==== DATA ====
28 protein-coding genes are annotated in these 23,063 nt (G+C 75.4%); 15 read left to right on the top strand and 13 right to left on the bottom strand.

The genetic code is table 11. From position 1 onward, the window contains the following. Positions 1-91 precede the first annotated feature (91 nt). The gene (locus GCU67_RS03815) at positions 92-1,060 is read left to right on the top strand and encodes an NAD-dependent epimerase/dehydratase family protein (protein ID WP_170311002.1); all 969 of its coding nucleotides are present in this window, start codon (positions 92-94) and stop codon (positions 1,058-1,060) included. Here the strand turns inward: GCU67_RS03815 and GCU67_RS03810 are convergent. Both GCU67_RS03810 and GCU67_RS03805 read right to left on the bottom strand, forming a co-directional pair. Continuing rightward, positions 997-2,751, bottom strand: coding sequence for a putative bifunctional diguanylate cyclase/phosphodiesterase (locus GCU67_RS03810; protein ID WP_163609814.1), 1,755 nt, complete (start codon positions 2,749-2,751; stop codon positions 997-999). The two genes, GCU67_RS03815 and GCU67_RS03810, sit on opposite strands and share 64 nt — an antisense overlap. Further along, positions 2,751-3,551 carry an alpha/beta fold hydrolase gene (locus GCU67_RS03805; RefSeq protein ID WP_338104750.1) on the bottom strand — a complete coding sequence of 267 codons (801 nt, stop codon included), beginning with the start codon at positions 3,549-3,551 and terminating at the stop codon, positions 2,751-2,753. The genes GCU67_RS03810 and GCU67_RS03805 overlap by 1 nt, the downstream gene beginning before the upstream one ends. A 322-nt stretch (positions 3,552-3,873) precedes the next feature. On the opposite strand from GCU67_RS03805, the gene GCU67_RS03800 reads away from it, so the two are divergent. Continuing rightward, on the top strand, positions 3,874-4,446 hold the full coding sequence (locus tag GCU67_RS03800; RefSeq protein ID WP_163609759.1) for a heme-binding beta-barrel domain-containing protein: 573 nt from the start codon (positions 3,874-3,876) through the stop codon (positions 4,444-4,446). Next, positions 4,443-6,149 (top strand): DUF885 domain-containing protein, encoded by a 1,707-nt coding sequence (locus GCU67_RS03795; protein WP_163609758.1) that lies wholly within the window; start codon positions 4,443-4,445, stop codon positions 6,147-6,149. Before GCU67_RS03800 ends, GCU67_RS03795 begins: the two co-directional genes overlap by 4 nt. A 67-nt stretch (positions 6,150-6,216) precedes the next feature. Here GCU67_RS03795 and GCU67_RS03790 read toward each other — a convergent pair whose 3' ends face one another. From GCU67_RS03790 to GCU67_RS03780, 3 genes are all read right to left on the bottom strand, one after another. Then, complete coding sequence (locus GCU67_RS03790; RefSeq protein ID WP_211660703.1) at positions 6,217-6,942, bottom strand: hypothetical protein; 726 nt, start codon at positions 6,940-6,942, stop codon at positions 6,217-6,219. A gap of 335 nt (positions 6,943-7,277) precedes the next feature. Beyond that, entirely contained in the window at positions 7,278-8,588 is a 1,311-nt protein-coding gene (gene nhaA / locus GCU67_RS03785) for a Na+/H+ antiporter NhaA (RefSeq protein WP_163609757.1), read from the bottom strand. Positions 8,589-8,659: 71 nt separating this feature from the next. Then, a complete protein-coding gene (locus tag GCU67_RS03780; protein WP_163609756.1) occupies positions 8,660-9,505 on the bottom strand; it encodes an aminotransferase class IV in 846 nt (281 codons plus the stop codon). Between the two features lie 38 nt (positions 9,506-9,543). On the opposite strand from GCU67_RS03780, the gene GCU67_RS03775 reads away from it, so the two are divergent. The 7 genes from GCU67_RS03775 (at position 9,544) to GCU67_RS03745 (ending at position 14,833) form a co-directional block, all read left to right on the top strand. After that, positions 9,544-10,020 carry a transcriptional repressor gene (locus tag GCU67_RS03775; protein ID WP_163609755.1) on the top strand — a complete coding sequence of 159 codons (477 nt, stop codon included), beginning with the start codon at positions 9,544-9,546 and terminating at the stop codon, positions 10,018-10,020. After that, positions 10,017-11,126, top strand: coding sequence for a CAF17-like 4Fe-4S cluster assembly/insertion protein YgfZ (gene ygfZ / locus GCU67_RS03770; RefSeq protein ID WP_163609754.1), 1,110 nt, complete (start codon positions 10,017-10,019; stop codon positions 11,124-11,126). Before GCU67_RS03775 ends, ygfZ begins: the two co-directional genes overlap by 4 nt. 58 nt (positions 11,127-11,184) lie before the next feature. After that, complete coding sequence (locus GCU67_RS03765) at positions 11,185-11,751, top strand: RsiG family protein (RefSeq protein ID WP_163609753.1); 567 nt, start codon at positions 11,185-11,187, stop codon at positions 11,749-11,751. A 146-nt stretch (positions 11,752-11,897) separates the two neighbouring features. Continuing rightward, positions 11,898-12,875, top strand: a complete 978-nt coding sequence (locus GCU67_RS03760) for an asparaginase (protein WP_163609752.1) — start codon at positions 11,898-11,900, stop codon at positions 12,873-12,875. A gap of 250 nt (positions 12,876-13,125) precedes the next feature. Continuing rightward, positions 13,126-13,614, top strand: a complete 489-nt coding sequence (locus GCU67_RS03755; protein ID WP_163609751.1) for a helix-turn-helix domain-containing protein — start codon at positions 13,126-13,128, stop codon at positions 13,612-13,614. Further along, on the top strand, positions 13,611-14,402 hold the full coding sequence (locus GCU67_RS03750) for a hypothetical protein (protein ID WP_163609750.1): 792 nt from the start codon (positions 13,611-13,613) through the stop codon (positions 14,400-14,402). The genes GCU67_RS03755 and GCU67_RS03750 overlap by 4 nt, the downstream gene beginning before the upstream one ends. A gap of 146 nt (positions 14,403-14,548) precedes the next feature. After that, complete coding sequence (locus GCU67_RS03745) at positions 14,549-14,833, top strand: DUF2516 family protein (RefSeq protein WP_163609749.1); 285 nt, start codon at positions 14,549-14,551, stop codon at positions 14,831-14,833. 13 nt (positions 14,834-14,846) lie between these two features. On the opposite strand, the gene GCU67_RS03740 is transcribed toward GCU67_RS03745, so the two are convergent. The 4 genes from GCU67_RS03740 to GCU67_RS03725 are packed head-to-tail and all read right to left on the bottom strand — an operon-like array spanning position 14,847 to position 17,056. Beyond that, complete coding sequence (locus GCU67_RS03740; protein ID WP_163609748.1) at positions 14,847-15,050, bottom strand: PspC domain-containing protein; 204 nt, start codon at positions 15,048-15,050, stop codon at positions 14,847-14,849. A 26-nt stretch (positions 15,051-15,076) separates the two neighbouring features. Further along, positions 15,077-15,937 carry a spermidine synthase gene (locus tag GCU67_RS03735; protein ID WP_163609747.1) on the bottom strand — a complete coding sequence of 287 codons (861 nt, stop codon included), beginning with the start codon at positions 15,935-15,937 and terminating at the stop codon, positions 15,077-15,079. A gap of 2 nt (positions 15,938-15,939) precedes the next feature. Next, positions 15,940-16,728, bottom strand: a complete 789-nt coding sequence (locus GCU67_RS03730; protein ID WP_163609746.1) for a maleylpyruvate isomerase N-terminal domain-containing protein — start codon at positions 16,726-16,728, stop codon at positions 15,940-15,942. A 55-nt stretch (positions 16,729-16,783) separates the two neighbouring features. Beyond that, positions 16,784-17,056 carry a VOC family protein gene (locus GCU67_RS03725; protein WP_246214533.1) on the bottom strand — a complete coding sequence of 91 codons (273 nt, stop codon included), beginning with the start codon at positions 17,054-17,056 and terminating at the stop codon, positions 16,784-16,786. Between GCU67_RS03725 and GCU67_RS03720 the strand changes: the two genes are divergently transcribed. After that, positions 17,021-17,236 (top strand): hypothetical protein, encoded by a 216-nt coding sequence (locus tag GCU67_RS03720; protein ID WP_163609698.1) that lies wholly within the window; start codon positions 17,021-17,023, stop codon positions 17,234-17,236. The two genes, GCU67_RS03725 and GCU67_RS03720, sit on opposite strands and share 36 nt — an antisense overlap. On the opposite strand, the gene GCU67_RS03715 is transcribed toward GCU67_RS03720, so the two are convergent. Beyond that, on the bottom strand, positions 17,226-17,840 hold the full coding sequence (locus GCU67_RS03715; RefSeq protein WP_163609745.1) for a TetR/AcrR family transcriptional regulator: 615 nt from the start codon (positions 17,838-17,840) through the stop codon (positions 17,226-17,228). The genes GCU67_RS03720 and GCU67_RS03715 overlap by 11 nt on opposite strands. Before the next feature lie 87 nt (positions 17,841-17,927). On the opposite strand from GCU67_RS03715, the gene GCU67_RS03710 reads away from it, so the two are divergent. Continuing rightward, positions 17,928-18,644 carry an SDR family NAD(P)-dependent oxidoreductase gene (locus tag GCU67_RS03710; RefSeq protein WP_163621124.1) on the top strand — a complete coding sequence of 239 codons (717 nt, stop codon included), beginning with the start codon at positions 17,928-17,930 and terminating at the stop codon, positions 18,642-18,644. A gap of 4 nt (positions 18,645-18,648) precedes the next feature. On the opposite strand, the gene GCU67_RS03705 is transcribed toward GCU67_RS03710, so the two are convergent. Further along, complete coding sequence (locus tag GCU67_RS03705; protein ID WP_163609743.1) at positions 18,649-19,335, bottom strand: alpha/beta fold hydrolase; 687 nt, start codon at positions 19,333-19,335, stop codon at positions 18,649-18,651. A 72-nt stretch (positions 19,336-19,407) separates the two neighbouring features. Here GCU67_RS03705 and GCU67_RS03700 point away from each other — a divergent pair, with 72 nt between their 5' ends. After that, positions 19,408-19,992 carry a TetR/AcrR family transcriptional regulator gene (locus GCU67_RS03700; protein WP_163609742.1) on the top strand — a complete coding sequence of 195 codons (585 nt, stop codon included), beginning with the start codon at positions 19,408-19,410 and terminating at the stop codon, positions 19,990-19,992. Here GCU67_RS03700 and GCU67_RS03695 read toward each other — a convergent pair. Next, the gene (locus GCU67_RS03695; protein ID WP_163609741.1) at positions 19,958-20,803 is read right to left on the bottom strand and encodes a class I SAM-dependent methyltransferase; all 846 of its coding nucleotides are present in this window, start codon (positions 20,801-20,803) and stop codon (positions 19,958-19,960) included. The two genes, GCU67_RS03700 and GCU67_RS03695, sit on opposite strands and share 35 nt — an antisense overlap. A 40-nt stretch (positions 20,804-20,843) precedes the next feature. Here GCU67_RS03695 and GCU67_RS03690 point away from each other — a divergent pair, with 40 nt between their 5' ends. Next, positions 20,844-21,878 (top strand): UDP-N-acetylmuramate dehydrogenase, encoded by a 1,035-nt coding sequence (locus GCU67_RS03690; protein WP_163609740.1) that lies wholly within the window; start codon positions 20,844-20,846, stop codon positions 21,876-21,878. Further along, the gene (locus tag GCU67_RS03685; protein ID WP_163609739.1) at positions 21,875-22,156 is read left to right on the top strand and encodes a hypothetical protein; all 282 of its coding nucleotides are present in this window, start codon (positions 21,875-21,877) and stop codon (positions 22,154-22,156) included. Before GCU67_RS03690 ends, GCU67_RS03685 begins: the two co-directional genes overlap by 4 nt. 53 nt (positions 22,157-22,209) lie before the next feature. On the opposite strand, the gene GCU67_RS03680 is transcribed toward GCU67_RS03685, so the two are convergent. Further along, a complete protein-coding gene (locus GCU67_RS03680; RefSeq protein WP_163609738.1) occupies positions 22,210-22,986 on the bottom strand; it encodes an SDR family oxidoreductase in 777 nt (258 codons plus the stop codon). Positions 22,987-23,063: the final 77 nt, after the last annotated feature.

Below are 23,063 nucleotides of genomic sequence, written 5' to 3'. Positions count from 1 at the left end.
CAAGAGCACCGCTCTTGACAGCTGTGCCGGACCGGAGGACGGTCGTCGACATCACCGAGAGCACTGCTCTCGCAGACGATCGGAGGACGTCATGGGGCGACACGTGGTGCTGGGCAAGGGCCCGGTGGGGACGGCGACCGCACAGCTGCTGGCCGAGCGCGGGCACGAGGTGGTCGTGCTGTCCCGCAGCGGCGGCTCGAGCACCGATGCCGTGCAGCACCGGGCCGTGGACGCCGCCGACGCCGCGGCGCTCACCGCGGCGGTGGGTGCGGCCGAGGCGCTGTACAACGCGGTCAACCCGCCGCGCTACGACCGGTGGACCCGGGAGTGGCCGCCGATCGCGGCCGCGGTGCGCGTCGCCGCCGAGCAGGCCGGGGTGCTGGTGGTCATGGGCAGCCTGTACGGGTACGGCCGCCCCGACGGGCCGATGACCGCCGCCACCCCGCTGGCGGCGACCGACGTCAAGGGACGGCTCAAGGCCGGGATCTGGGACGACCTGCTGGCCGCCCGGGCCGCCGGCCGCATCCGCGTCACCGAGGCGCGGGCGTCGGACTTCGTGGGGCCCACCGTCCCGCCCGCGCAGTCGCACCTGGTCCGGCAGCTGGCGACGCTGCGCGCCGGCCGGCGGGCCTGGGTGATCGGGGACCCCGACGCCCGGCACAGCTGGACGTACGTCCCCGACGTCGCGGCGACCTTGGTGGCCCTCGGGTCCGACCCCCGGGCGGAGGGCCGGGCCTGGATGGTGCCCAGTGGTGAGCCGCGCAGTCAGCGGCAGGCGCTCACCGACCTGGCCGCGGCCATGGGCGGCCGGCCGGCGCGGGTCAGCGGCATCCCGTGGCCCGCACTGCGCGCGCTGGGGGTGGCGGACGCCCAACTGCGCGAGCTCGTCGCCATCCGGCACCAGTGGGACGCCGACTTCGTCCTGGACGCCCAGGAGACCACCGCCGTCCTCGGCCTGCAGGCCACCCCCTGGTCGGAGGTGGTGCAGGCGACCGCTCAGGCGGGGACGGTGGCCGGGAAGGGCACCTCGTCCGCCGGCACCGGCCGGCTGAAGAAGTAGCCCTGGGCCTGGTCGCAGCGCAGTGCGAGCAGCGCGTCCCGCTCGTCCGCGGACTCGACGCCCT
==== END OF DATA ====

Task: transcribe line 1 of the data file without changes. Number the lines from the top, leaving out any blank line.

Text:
28 protein-coding genes are annotated in these 23,063 nt (G+C 75.4%); 15 read left to right on the top strand and 13 right to left on the bottom strand.